Trans-friendly gynecologist in Albuquerque, NM?
July 20, 2021 3:58 PM   Subscribe

Need a good, trans-friendly doctor for a teenager.

A close family member, S, came out as trans recently. He has severe gender dysphoria around having his period and could use the help of a good, trans-friendly doctor. S is a teenager, and I'm a newbie about options for trans people. I know that S should be eligible for birth control pills where he can avoid having a period or a few months at a time, and that he will need a good gynecologist to explore options. Please help us find a way to help him.
posted by terrierhead to Health & Fitness (11 answers total)
 
I don't have any doctors in Albuquerque, but I might start at Planned Parenthood for good, trans-affirming care. With hormonal manipulation (probably using "birth control"), S should be able to avoid having any periods.

Best to your loved one.
posted by i_am_a_fiesta at 4:05 PM on July 20 [1 favorite]


Some hormonal IUDs also prevent periods. S should consider asking at this option at the dr.
posted by ice-cream forever at 4:08 PM on July 20 [1 favorite]


He is possibly also eligible for Mirena. It is hormonal but low-dose progesterone (not estrogen), and doesn’t rely on taking a daily pill. For many people with uteruses it eliminates periods. Getting it inserted is unpleasant for anyone with a uterus though, and possibly more so for someone dealing with dysphoria. But it is only once for five years.

https://tgrcnm.org/# looks like a good local resource; see their provider directory if you don’t get sufficient refs here.
posted by nat at 4:10 PM on July 20 [2 favorites]


I will add that depending on his age, puberty blockers could be a prime consideration. This delays puberty and can help mitigate future gender dysphoria (delaying things like breasts growing, vocal changes and others). This is also different than HRT (hormone replacement therapy).

This guide does not provide information on New Mexico, but could still be useful information. https://southernequality.org/wp-content/uploads/2019/01/CSETransIntheSouth2019.pdf

I don’t know this group but they are likely good place to start to find resources by you https://tgrcnm.org/
posted by raccoon409 at 4:16 PM on July 20 [2 favorites]


Best answer: If you are okay with family practice, the Truman Clinic at UNM is fantastic. They provide comprehensive medical and social support services for transgender and gender non conforming patients. Dr. McClain in particular is a great person as well as a great doctor. MeMail me if you want more info.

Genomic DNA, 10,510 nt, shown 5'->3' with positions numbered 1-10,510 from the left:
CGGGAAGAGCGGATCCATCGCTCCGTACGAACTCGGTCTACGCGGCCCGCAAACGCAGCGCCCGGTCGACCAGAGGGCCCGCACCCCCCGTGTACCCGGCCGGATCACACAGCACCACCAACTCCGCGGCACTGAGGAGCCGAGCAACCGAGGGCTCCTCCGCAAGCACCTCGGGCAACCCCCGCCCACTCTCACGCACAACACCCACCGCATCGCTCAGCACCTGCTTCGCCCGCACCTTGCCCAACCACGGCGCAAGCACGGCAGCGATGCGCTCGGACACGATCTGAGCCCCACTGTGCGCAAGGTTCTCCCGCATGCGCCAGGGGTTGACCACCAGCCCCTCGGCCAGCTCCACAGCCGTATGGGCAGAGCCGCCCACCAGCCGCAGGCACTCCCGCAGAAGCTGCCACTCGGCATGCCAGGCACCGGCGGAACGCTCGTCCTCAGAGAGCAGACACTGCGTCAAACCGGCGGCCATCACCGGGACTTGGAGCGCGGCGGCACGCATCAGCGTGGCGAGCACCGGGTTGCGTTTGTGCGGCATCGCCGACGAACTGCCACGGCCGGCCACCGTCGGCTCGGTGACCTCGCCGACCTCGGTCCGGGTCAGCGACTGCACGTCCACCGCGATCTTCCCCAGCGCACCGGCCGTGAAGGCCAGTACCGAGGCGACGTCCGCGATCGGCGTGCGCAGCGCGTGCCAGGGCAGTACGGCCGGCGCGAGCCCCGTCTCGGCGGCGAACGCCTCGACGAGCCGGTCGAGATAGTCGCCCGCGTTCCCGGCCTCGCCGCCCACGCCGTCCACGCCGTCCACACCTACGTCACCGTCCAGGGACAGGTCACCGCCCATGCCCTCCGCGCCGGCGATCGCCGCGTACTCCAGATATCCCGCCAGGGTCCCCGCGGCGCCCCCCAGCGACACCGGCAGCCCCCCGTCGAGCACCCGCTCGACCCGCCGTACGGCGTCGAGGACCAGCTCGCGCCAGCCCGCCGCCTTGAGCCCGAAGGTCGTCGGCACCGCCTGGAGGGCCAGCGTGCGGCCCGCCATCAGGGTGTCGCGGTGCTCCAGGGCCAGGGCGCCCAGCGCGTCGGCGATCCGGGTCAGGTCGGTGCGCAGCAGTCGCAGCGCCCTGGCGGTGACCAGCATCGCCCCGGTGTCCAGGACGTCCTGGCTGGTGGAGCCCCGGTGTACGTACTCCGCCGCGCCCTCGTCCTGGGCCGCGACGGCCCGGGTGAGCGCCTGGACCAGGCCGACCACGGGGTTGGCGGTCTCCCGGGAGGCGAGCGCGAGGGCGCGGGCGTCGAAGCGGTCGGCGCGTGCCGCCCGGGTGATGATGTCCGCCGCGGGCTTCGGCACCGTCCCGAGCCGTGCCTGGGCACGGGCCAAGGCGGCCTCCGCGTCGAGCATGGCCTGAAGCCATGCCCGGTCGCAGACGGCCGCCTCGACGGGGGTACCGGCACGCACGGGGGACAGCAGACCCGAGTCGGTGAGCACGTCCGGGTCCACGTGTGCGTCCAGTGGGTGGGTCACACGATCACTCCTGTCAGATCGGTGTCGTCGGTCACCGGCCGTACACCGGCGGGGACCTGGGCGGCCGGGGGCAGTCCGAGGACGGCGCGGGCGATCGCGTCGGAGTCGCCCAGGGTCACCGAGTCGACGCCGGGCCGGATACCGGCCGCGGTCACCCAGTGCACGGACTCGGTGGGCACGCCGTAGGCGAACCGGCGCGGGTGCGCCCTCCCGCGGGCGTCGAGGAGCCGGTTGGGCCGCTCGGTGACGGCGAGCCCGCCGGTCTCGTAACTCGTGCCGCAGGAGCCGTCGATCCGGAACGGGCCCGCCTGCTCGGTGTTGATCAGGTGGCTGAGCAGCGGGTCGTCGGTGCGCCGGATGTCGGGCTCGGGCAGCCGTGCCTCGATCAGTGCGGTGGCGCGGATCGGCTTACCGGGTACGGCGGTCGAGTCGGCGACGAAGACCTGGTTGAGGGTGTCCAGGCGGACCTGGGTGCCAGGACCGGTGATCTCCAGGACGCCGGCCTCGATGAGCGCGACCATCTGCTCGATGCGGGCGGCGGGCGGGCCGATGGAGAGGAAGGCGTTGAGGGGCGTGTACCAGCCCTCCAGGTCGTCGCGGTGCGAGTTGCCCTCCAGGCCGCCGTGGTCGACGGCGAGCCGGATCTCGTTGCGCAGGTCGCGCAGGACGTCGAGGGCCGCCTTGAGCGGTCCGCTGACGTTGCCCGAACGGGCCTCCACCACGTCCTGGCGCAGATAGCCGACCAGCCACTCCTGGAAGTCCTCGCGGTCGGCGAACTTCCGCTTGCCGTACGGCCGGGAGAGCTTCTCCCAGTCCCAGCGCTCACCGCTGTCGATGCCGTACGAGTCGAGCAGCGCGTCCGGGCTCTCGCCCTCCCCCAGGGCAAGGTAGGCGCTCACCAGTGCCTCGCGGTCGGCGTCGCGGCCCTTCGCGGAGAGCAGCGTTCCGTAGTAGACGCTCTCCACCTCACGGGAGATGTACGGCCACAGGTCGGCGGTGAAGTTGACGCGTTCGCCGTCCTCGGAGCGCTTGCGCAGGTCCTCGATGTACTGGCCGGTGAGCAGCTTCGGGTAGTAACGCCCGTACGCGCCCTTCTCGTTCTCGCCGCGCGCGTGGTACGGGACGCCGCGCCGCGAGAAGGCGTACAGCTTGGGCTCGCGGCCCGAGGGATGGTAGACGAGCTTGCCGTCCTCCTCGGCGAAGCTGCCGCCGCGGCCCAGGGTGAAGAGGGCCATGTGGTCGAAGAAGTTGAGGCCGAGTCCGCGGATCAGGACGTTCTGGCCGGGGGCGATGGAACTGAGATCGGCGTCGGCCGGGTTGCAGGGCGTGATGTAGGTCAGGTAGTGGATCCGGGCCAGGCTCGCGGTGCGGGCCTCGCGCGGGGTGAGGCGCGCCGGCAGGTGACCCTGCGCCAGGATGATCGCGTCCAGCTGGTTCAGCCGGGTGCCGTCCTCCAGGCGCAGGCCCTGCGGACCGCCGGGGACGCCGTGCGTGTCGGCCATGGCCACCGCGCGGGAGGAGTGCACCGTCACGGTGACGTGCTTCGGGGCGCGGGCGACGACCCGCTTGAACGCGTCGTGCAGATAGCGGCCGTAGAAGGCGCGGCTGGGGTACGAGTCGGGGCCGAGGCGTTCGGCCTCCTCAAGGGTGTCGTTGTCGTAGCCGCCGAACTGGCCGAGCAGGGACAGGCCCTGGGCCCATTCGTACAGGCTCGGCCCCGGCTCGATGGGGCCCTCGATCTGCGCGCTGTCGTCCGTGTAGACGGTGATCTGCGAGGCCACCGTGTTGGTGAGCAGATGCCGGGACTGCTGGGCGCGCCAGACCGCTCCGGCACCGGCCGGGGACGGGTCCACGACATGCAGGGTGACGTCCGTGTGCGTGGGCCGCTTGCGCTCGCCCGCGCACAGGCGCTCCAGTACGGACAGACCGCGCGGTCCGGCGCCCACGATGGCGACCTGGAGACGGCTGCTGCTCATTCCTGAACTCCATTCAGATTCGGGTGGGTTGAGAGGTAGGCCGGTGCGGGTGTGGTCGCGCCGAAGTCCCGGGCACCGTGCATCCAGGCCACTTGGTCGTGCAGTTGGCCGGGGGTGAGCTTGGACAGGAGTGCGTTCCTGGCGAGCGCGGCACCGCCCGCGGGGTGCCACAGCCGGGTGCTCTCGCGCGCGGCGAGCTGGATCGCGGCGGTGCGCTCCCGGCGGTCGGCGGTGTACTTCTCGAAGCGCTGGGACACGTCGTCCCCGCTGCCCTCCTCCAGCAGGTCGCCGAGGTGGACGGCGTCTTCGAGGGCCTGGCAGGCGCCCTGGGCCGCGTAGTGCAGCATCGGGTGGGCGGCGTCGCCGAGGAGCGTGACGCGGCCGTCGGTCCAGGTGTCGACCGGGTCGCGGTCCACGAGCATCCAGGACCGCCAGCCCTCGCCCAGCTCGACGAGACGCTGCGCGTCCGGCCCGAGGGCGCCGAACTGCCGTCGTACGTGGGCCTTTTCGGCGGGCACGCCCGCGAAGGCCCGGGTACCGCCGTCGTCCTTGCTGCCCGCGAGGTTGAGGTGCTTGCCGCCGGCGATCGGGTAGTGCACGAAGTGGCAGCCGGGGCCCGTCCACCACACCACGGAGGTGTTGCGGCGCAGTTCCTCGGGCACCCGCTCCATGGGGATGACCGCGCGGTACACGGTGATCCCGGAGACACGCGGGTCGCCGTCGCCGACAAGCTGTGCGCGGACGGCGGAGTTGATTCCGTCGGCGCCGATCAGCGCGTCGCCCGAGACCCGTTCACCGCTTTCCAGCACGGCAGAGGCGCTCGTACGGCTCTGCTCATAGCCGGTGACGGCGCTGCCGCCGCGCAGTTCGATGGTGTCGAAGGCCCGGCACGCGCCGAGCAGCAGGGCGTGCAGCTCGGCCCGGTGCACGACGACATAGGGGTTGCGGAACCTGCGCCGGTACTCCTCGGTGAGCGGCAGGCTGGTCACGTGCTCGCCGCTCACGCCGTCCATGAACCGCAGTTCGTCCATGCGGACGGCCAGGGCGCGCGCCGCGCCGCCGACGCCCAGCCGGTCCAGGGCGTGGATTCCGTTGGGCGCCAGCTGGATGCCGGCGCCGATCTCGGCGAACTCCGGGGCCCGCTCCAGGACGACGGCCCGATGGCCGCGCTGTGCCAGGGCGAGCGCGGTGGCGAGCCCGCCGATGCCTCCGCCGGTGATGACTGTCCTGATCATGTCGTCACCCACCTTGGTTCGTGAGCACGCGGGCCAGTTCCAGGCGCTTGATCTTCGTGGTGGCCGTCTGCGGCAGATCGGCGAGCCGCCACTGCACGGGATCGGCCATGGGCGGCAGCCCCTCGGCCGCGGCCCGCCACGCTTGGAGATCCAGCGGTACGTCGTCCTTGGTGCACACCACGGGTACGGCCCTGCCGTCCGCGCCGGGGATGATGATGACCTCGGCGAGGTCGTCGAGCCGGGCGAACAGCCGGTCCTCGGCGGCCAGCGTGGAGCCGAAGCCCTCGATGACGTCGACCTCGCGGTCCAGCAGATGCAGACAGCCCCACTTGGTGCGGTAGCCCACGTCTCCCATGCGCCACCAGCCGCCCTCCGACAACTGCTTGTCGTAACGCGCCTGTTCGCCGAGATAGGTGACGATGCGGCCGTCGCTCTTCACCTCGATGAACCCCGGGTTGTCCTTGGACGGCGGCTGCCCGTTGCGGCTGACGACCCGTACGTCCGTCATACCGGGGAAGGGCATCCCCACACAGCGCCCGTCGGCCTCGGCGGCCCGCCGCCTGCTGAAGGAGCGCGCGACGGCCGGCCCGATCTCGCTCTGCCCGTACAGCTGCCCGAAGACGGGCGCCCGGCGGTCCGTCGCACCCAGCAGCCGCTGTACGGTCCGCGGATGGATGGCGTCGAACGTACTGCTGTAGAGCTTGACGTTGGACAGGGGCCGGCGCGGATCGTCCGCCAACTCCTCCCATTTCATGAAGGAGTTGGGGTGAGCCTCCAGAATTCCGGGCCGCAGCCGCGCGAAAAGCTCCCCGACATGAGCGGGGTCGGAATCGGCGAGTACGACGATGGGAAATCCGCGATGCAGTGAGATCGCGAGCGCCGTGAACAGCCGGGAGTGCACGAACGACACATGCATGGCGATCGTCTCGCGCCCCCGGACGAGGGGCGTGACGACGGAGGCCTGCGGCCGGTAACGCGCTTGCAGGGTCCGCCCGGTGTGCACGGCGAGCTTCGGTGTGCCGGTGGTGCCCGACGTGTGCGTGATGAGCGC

posted by Missense Mutation at 4:33 PM on July 20 [2 favorites]


Best answer: He doesn't actually need to see a gynecologist (unless there's a specific concern that requires it), much like most people don't need a gynecologist to do a pap smear. He needs to see whoever sees trans youth locally. Whoever that is will be more likely to have the relevant knowledge than a gynecologist, never mind the cultural competence.* Prioritize looking for recommendations from transmasculine people (there are providers about whom I've heard rave reviews and then realise I've never heard a transmasculine person recommend them and while it might be coincidence, it likely isn't). He should be able to get what he needs without a gynecological exam, particularly if he is not sexually active in that area. (Transmasculine people often place really high priority on avoiding such exams.)

There are various contraception-based options for stopping menstruation. Skipping the placebo week on whatever contraception is an option. I know people who have used Depo-Provera as a stop-gap option (you can't use it forever for bone density reasons), but it's been long enough that I don't know the full range of options out there. Additionally, if he is looking to start testosterone in the near-ish term and needs contraception, picking something that is compatible with testosterone is a good plan (mostly I hear about IUDs and the implant).

Planned Parenthood is a good place to check, but it depends on the region whether they see trans people. I am also not sure about whether they generally see youth.

*They may, of course, be a gynecologist, but they're usually not--I used to live somewhere where one of the doctors that saw a huge portion of local trans people was a gynecologist, but they're usually either family medicine/internists or endocrinologists.
posted by hoyland at 4:43 PM on July 20 [3 favorites]